Scraps can be recycled into new paper, but it’s important to understand what its texture is before committing to making it into sheets. This wasn’t always possible with online shopping, sometimes leading to unusable supplies, paired with high shipping costs for Toma.

“I think I’m not the only one who’s been living through the lens of social media pre-pandemic, always plugged in, always going somewhere and checking items off of my endless to-do list. The lockdown forced us to face who we really are beneath the filter we put up for the world, and we either weren’t ready for the reveal, or we didn’t like what we saw. It can cause a lot of anxiety and unrest you know — realizing you don’t really know yourself? I think analog mediums help us tap into a creative side that we’ve perhaps forgotten about; we can take time to think clearly, instead of frantically searching for answers even though we’re too distracted to ask the right questions,” she continued.

“At first I saw papermaking as something only professionals with huge studio spaces could do. I’ve learned that a small workspace doesn’t mean you can’t enjoy the process. It’s also an inexpensive hobby. You don’t need fancy equipment, big machinery or grade A pulp to start off. I began with a kitchen blender and still use the same one, recycled newspaper and a DIY frame from the dollar store. With a bit of patience and willpower it’s a rewarding process,” she said.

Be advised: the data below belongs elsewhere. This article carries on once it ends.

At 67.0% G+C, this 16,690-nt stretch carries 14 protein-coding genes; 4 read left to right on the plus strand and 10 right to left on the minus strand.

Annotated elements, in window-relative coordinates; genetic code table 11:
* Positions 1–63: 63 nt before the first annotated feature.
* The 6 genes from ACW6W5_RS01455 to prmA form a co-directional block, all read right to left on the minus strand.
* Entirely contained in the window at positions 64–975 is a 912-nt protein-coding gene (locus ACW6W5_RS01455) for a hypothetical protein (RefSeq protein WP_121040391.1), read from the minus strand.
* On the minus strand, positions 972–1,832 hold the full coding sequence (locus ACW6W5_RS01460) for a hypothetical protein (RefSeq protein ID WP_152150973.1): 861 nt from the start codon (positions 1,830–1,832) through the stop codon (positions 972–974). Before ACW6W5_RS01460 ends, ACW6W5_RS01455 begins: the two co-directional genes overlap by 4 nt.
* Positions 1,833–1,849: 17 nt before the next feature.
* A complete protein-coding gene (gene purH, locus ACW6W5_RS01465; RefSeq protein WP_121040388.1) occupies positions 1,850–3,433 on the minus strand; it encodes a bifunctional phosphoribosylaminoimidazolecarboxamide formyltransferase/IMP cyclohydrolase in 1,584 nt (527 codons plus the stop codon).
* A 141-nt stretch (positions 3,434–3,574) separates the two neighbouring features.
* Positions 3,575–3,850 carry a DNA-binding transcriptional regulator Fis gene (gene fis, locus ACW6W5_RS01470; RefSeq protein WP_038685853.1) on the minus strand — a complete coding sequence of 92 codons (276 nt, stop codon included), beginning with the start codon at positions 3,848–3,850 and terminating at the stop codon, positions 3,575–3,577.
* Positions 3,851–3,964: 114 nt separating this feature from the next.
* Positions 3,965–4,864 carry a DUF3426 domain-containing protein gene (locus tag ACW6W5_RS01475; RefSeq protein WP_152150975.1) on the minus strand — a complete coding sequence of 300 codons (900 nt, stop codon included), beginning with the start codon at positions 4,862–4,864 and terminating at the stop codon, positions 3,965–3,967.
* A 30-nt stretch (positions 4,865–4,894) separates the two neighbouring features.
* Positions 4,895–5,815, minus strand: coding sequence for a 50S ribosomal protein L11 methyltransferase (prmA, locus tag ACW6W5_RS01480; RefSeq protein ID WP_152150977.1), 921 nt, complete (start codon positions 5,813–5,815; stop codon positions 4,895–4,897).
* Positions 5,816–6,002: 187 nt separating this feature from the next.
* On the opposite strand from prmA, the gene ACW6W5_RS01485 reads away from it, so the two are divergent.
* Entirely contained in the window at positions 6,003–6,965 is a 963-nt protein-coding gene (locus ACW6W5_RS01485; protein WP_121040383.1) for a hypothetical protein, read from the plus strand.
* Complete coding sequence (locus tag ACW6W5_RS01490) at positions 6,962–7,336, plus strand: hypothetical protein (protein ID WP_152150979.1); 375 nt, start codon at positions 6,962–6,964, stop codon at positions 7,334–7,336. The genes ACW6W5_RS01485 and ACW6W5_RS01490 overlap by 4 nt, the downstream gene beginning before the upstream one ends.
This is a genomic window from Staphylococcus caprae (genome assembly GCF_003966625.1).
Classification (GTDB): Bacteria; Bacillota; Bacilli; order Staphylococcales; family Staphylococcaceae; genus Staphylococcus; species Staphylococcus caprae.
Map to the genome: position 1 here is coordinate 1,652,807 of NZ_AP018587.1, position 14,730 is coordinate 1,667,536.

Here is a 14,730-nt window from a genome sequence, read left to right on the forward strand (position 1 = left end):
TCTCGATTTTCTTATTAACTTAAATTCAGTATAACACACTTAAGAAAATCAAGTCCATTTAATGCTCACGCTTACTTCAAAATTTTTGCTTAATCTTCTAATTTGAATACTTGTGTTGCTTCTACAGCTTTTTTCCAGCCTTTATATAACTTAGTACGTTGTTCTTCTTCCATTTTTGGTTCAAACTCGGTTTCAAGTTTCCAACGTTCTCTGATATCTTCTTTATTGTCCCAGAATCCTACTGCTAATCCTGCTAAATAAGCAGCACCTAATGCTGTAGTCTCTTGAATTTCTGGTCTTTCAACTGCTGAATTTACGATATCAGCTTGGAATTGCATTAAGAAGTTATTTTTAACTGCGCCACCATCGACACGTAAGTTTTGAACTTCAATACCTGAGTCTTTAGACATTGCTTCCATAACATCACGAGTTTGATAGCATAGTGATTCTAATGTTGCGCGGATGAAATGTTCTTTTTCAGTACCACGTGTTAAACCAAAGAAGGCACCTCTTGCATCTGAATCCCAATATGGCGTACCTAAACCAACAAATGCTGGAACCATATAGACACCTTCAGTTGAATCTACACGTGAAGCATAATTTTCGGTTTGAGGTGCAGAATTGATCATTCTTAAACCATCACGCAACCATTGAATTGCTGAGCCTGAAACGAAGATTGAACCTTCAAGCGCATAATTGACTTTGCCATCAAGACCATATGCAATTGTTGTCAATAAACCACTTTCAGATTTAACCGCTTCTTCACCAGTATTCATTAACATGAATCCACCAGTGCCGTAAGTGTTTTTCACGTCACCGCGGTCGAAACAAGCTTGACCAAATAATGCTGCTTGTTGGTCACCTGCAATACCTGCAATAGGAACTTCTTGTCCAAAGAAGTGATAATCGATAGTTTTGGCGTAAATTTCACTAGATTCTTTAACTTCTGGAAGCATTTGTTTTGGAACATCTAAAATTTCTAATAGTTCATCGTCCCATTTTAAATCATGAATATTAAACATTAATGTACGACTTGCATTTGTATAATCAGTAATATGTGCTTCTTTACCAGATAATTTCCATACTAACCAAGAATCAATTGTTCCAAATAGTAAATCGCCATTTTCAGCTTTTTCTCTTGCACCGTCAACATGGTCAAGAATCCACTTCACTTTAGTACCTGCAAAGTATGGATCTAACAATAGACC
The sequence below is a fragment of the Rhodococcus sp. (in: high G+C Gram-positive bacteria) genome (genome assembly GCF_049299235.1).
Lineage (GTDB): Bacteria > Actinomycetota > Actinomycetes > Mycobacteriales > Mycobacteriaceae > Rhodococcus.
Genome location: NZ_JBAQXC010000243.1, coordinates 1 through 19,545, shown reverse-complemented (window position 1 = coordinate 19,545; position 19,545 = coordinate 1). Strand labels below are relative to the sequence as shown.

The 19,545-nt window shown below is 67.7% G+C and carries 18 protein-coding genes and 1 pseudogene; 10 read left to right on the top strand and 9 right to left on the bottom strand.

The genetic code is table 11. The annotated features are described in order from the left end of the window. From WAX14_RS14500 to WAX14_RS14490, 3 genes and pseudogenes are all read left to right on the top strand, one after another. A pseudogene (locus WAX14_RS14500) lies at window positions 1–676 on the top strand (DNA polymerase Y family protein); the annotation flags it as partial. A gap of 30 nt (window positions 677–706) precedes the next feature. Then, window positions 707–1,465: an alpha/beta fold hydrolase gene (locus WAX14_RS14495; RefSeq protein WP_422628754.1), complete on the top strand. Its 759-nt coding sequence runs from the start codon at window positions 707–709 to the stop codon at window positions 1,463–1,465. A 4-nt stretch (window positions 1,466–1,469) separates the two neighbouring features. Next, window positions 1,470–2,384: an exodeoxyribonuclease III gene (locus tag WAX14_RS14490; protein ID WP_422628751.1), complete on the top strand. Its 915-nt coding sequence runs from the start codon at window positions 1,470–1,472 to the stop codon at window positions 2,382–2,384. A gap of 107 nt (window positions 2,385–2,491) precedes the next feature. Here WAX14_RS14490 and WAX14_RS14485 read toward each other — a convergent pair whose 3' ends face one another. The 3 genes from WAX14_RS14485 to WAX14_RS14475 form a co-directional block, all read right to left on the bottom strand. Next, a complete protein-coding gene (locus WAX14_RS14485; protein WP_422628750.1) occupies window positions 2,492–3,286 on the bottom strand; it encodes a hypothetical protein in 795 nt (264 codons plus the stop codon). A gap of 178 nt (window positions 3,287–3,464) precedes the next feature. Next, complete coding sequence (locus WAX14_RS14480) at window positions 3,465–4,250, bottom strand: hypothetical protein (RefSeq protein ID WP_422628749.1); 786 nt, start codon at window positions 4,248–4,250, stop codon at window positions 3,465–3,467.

“My favourite part is peeling off the dried sheet and stacking them for the final press. The peeling sound and motion feel incredibly satisfying, and so is seeing the final product,” continued Toma. Making paper is physically intense and messy —  but it’s a labour of love for the creative entrepreneur.

“I remind myself that cleaning up means I get to come in to a fresh start tomorrow.”


Le Lin / Book Arts + Print Media 

Le Lin is a prolific presence in the print world. In their final year of Graphic Design at Concordia University, Lin has shown art books in several exhibitions, produced multiple zines, and co-founded the Queer Print Club (QPC) two years ago — to name just a few of their analog accomplishments. However, he’s also seen aspects of his communal practice, like participating in Expozine, or a print swap the QPC co-organized with Yiara Magazine, become impossible due to the pandemic.